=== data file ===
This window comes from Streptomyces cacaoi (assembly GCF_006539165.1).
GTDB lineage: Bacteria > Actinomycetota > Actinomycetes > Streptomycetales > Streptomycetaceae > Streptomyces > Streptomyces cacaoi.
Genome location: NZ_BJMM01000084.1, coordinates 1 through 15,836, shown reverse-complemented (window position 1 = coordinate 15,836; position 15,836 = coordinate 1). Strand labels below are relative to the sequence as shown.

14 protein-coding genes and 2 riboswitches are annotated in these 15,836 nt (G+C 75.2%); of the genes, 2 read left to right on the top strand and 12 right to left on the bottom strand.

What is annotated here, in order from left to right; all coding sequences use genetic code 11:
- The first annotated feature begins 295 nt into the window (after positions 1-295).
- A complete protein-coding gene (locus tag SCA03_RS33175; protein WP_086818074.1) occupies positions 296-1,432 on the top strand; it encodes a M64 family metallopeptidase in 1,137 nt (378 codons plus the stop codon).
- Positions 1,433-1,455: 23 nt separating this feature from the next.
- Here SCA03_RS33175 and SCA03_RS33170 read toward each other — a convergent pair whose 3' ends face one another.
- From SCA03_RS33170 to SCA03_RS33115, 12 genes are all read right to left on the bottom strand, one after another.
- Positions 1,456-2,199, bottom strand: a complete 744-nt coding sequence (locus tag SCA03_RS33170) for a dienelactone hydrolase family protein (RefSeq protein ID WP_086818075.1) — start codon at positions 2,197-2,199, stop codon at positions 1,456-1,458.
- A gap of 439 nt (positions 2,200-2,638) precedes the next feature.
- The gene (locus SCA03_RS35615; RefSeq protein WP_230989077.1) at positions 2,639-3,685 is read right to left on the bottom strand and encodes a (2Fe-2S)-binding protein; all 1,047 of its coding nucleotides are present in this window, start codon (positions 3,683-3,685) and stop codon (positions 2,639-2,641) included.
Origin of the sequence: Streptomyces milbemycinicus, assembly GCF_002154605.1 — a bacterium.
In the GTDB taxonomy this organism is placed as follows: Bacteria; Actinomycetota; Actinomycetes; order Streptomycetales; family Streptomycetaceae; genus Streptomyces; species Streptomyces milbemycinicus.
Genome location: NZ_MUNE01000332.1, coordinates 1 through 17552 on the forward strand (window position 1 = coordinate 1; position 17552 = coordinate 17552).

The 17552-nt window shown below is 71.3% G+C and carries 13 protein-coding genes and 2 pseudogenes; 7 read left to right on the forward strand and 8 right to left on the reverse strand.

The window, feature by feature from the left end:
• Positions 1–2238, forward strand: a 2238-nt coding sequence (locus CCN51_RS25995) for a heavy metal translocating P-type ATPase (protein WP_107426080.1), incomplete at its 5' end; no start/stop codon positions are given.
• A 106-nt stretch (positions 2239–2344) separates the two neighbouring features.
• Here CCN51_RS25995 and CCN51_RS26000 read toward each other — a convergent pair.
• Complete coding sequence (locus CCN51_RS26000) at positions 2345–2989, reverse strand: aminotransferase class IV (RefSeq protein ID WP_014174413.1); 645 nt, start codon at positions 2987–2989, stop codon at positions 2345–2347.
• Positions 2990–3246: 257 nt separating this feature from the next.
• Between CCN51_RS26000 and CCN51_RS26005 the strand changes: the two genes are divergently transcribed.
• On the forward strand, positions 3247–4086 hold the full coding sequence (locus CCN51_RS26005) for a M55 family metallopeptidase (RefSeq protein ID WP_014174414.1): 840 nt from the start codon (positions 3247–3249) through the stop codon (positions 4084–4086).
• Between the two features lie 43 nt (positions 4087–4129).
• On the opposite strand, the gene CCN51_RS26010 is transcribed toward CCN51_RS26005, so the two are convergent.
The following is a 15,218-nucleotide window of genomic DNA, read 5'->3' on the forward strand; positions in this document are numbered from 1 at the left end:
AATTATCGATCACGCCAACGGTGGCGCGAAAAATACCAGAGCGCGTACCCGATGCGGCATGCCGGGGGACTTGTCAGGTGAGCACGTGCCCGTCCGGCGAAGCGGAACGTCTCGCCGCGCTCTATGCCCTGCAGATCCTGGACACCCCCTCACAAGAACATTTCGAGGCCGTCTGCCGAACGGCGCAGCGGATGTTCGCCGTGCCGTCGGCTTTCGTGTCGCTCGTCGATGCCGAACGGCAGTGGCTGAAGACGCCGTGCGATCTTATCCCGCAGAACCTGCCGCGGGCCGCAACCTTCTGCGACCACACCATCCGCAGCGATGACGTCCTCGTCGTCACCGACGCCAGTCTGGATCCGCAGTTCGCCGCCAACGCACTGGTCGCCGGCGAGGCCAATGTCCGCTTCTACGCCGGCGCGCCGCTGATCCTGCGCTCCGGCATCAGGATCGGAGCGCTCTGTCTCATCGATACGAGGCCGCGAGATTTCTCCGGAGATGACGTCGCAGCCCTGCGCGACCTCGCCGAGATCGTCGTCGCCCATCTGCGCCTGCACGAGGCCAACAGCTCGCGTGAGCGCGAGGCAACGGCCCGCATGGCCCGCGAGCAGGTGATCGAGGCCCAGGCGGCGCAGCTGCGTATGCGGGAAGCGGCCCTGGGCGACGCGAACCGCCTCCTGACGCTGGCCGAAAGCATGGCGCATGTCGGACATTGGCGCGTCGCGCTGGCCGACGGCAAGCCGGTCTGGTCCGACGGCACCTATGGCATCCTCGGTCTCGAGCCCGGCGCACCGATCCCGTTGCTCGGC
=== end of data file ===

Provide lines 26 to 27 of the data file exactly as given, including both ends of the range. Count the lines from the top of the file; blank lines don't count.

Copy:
• Between the two features lie 43 nt (positions 4087–4129).
• On the opposite strand, the gene CCN51_RS26010 is transcribed toward CCN51_RS26005, so the two are convergent.